It has since blossomed into a commercial enterprise called SMS-all that is used by at least 2.5 million people who have sent nearly 4 billion text messages.
"You can do the sorts of things that we do on Facebook and Twitter," said Saif, now an associate professor at the Lahore University of Management Sciences.
The company generates revenue by charging a small amount for each message. Saif has expanded the service to Iraq and Nigeria by working with telecommunication companies there.
Roughly 20 million Pakistanis use the Internet, about 11 percent of the country's total population of 187 million. But there are more than 108 million Pakistani cell phone subscribers.
That was Saif's inspiration.
"The thing to do is to bring whatever you have on the Internet on the phone lines, because that is what gets used the most," said Saif, a fast-talking fountain of ideas.
People in other developing countries, especially in Africa, have worked to bring a variety of services to cell phones, such as banking and market prices for crops.
In Pakistan, SMS-all has a natural outlet in the tumult of Pakistani politics.
The networking power of Facebook and Twitter was seen as a driver of the revolutions that swept across the Arab world this year, especially in Egypt. But Internet penetration in many of those countries is much higher than in Pakistan.
In Pakistan, thousands of lawyers used SMS-all to help organize 2008 protests against the rule of then-President Pervez Musharraf, a U.S.-backed leader who seized power in 1999.
Now, political parties are using the service, a move that could shake up the political system by allowing smaller groups to compete against the two dominant parties, which have extensive networks throughout Pakistan.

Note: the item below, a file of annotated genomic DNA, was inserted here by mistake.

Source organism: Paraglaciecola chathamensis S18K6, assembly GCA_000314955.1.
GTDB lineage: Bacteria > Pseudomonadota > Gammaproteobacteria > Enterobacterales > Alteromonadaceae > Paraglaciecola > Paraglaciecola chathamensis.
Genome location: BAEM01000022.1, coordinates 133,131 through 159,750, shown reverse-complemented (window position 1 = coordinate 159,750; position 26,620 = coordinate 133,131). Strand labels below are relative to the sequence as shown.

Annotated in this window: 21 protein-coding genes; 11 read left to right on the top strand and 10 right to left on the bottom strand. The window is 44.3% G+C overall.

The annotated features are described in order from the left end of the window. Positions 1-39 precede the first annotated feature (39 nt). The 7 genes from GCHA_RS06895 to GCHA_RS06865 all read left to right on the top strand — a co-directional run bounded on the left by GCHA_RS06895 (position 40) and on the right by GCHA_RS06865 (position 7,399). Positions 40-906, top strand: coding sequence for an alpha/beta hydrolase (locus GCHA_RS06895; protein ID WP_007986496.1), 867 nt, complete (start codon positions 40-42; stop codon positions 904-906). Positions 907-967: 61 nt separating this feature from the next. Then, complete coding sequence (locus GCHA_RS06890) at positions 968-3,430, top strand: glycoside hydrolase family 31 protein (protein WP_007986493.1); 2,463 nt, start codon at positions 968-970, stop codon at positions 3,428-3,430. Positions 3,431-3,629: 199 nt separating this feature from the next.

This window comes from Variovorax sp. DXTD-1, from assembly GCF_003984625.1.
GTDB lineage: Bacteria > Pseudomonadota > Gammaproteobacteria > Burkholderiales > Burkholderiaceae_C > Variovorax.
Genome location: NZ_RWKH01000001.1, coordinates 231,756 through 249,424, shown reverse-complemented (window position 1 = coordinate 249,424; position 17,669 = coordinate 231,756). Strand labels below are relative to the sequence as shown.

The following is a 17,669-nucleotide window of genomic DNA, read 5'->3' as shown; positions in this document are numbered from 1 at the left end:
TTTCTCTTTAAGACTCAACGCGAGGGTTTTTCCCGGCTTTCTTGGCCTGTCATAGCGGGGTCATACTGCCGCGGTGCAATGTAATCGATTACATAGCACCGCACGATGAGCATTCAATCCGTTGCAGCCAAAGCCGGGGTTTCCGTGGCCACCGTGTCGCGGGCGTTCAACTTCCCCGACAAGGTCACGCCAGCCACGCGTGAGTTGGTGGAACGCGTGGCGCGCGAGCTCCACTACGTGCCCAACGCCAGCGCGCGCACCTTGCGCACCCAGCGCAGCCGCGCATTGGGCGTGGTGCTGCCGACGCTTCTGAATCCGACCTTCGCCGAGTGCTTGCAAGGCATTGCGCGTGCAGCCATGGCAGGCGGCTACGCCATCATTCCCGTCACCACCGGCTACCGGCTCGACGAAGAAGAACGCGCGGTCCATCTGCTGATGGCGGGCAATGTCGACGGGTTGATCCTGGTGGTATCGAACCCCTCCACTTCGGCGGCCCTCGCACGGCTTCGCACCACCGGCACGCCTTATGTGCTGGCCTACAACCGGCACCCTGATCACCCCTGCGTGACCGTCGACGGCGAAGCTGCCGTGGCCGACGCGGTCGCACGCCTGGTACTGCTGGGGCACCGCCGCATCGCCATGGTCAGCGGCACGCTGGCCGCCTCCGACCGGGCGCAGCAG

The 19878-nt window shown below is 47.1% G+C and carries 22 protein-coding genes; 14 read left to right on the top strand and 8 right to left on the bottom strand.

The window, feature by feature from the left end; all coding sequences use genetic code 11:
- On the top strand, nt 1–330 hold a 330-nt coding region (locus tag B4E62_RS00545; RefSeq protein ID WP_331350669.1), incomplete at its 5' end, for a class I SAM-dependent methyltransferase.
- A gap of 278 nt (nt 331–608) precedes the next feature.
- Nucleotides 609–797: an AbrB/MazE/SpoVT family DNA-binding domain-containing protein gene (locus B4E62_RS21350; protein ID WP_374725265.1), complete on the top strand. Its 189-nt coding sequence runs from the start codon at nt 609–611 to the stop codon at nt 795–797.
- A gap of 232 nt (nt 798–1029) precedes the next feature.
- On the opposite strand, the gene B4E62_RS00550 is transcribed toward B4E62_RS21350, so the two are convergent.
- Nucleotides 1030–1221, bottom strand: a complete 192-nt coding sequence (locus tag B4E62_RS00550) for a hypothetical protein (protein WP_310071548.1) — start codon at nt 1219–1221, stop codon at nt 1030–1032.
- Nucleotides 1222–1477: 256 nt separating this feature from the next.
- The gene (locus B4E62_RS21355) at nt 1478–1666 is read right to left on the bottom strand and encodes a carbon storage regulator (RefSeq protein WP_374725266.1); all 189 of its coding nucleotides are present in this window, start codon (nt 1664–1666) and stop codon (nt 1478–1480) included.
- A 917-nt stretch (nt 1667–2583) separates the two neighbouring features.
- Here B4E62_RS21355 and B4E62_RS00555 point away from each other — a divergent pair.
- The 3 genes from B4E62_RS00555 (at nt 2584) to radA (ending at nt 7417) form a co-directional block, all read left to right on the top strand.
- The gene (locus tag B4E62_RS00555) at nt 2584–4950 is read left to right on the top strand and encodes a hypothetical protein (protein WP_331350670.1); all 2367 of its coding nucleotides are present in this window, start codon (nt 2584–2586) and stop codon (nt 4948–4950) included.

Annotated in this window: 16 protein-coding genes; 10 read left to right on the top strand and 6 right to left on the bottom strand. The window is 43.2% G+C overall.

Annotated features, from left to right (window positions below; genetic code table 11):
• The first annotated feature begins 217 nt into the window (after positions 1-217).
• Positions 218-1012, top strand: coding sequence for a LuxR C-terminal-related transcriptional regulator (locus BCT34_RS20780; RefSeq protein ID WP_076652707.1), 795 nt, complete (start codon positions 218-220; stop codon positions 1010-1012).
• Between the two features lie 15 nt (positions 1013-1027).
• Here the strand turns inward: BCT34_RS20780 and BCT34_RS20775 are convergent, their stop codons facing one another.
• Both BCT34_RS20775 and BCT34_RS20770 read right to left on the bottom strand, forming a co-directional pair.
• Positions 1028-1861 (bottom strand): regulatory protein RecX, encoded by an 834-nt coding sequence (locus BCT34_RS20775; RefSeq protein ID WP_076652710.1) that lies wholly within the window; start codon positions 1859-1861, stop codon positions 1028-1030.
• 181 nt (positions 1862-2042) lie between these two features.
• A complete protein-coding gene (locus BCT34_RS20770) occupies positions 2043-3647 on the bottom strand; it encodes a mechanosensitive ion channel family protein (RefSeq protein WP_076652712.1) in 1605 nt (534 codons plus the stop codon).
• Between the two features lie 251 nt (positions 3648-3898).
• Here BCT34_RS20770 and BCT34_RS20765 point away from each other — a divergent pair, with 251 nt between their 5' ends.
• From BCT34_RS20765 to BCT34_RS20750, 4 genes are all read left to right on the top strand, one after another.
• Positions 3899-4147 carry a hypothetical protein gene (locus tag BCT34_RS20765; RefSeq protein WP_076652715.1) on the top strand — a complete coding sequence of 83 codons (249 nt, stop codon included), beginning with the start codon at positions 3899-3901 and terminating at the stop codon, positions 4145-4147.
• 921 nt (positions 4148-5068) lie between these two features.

An early user is the Tehreek-e-Insaf, or Movement for Justice party, which was started by Imran Khan, a Pakistani cricket star who is popular across much of Pakistan but has had difficulty translating that support into votes.
"If we don't have offices in every small city in Pakistan, at least through this technology our message can go to every small city in Pakistan," said the party's general secretary, Arif Alvi.
The party set up a group on SMS-all about a month ago and has already attracted over 300,000 members, said Alvi.
"Pakistan is going through a crossroads, and I hope this technology and what we are doing will play a major role in changing the destiny of the country," said Alvi.
One of the two dominant parties, the Pakistan Muslim League-N, has also set up a group on SMS-all and has taken out advertisements in local papers asking people to join.
Saif is working on several other projects that harness the networking power of the Internet through cell phones.
One program, being developed in conjunction with Carnegie Mellon University in the U.S., would create the mobile phone equivalent of an Internet chat room, allowing people to ask questions that could be answered by others. He is coordinating with a local hospital to create such a service for cancer patients.
"If you go to these Internet forums for various diseases they are very heavily used, but there is nothing like that in this part of this world because there is very little Internet," said Saif.
He has also worked on higher-tech programs, including one called BitMate that targets slow Internet connections in developing regions and lets users pool their bandwidth for faster downloads. Technology Review, a magazine published by MIT, cited both SMS-all and BitMate as reasons that Saif was chosen in August as one of the world's top 35 technology innovators under the age of 35.
Saif has set up a business incubator for start-up companies in Lahore, hoping to help other tech-savvy Pakistanis turn their visions into businesses. But the hurdles to success in Pakistan remain dauntingly high, especially in attracting investors from outside the country.
"They don't care if you are the next best thing since sliced bread," said Saif. "They just don't want to do anything in a country where the CEO could be blown away tomorrow in a bomb blast or there is no electricity for six hours a day."